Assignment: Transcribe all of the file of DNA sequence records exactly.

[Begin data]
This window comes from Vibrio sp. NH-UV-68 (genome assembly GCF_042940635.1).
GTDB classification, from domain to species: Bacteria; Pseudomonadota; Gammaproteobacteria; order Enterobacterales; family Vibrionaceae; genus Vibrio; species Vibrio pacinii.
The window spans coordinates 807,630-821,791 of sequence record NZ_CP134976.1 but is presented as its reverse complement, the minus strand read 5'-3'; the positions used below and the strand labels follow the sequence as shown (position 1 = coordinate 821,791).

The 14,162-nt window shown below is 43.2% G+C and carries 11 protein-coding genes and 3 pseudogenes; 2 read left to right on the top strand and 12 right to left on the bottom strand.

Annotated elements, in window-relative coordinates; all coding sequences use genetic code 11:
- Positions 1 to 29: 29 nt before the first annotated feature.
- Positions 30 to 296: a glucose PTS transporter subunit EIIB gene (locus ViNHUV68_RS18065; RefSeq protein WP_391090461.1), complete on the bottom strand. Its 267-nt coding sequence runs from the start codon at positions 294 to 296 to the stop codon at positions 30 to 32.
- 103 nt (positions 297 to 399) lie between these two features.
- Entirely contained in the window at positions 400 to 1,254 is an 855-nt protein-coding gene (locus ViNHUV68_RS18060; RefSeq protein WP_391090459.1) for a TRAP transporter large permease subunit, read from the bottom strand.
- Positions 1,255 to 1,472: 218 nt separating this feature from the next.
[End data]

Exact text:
This window comes from Vibrio sp. NH-UV-68 (genome assembly GCF_042940635.1).
GTDB classification, from domain to species: Bacteria; Pseudomonadota; Gammaproteobacteria; order Enterobacterales; family Vibrionaceae; genus Vibrio; species Vibrio pacinii.
The window spans coordinates 807,630-821,791 of sequence record NZ_CP134976.1 but is presented as its reverse complement, the minus strand read 5'-3'; the positions used below and the strand labels follow the sequence as shown (position 1 = coordinate 821,791).

The 14,162-nt window shown below is 43.2% G+C and carries 11 protein-coding genes and 3 pseudogenes; 2 read left to right on the top strand and 12 right to left on the bottom strand.

Annotated elements, in window-relative coordinates; all coding sequences use genetic code 11:
- Positions 1 to 29: 29 nt before the first annotated feature.
- Positions 30 to 296: a glucose PTS transporter subunit EIIB gene (locus ViNHUV68_RS18065; RefSeq protein WP_391090461.1), complete on the bottom strand. Its 267-nt coding sequence runs from the start codon at positions 294 to 296 to the stop codon at positions 30 to 32.
- 103 nt (positions 297 to 399) lie between these two features.
- Entirely contained in the window at positions 400 to 1,254 is an 855-nt protein-coding gene (locus ViNHUV68_RS18060; RefSeq protein WP_391090459.1) for a TRAP transporter large permease subunit, read from the bottom strand.
- Positions 1,255 to 1,472: 218 nt separating this feature from the next.